Career Education for High School Students

Coffee With Valerie Njie – Bidwell Training Center

»Posted by on May 3, 2017 in Bidwell Training Center, Business Advice, Career Education for High School Students, Christopher Evans, Coffee With, Coffee With on CBS, Learning, Learning and Education, Professional Development, Resources in the Region, Videos | Comments Off on Coffee With Valerie Njie – Bidwell Training Center

Today’s episode of Coffee With focuses on careers, specifically career building and training. Joining our discussion is Mrs. Valerie Njie, the Executive Director and Senior Vice President of Bidwell Training Center (BTC). Bidwell Training Center is a non-profit career training school that has been changing people’s lives since 1968. At Bidwell, Mrs. Njie is part of an amazing organization that equips students with superb skills that can lead them to meaningful employment and empower them to become more confident, productive, and professional. Bidwell Training Center has almost 50 years of experience providing top-of-the-line career training and consistently attracts national attention for their innovative training programs. Beyond that, Bidwell Training Center is accredited by the Accrediting Commission of Career Schools and Colleges and is a member of over 10 national and regional professional organizations. The majors offered at BTC provide learners with the hands-on skillsets they need to be prepared and competitive in the marketplace. Mrs. Njie has committed decades towards serving the Pittsburgh community and enriching the lives of others. In 2014, she was elected to serve as School Commissioner by the Accrediting Commission of Career Schools and Colleges (ACCSC). Mrs. Njie has been one of the ACCSC’s most active volunteers, and was selected as Volunteer of the Year in 2009. Beyond that, she has been honored with the 2009 Duquesne Light African American Leadership Award for Education as well as a 2006 Women of Influence designation from the New Pittsburgh Courier. Mrs. Njie’s outstanding dedication to the Pittsburgh community was most recently recognized in 2015 when she received the University of Pittsburgh’s Volunteer Excellence Award. The award annually recognizes Pitt alumni who have enriched the lives of others through extraordinary efforts in the...

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U can B – curriculum

»Posted by on Oct 4, 2016 in Aziksa, Blended Learning, Career Education for High School Students, Distance Learning, Online Content Management, Online Videos, Skills Gap, Youth Entrepreneurs | Comments Off on U can B – curriculum

At the center of Building Bridges for Business’s U can B Program is the mission to provide essential skills and programs to high schoolers, offering coursework and experience that enhances students understanding, their skillsets, and their preparedness for life after high school. An exciting partnership was formed between Aziksa, Inc. and U can B to provide access to Life Learning Courses for high school students in the Pittsburgh region. Aziksa is a cloud-based learning platform that allows students to take courses online, and use curriculum easily and inexpensively – they can take advantage of courses in entrepreneurship, science and technology, green and sustainable science, and a variety of trades. Earlier this year, Aziksa, Inc. established a multi-year contract with U can B to provide a blended learning system that expands students’ access to courses. Available online and on mobile devices, the Aziksa online platform ( is easily accessible. Beyond that, the courses provided through Aziksa are deliberately curated to maximize teacher-student interaction through tools Virtual Classroom and Virtual Lab. “We are committed to offering easy to use classes to young people and this partnership will allow more students to take advantage of the U can B offerings,” said Aziksa President and CEO Santosh Jha. With this blended learning program, students can sign-up online and participate in the courses from their homes or on the go all the while still taking advantage of the benefits of interacting with fellow learners and their instructors. U can B’s reach is amplified by innovative services like Aziksa, now able to provide affordable and accessible educational material to a larger range of Pittsburgh students. “We are very pleased to be working with Aziksa. They really understand how best to deliver online learning in today’s world and I know students will benefit from the increased interaction” comments Linda Handley, U can B. The curriculum offered through U can B connects students with entrepreneurs, businesspeople, and nonprofits like Building Bridges, and engages them with the professional experiences of life after high school and college. U can B promotes student development and exposes young people to essential life learning courses, offering curriculum built to best fit a school’s needs. Courses provided through U can B cover themes such as entrepreneurship, web design and SEO, graphic design and animation, veterinary study and animal related careers, sustainability and environmental issues, green technology, and career preparation and networking education. Beyond engaging students with excellent curriculum, U can B also incorporates their proprietary Coffee With film series, a program that showcases industry leaders, politicians, and entrepreneurs sharing their stories and insights from their careers. Partnered with Aziksa, U can B is now accessible to more students than ever. More information about the U can B program is available at the Building Bridges website. Learn more about Aziksa, Inc....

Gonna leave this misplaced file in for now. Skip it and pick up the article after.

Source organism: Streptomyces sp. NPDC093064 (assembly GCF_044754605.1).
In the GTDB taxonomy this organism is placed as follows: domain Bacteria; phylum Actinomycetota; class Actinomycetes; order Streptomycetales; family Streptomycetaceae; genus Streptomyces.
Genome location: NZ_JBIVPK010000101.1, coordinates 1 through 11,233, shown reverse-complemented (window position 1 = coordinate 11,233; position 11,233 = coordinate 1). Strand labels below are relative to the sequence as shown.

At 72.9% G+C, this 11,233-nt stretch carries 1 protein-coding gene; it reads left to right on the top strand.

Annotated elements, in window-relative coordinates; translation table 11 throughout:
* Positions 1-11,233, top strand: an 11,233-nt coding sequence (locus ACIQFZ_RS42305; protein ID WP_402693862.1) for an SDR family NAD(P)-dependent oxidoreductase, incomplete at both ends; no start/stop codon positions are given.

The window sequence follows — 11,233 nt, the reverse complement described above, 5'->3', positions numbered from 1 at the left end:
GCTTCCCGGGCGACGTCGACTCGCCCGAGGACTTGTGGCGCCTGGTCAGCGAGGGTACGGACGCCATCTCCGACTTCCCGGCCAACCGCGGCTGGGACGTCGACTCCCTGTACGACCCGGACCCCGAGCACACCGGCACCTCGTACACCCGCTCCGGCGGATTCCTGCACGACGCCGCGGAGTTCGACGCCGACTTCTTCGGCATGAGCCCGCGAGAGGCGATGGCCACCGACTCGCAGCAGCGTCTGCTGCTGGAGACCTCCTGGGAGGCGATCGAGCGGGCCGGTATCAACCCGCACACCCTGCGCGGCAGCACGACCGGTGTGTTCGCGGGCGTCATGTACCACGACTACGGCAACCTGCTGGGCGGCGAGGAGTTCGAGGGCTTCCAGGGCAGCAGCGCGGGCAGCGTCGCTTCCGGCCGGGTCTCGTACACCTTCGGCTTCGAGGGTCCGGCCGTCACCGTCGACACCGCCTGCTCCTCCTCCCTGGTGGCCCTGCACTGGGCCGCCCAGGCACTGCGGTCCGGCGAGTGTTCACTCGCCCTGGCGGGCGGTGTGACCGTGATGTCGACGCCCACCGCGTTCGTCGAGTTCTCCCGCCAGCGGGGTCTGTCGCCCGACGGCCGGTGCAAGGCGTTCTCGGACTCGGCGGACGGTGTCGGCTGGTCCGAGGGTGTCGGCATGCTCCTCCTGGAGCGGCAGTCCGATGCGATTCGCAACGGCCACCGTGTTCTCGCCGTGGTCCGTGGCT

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Coffee With Kelly Collier

»Posted by on Sep 22, 2016 in Career Education for High School Students, Christopher Evans, Coffee With, Coffee With on CBS, Coffee With TM on CBS, Kelly Collier, Learning | Comments Off on Coffee With Kelly Collier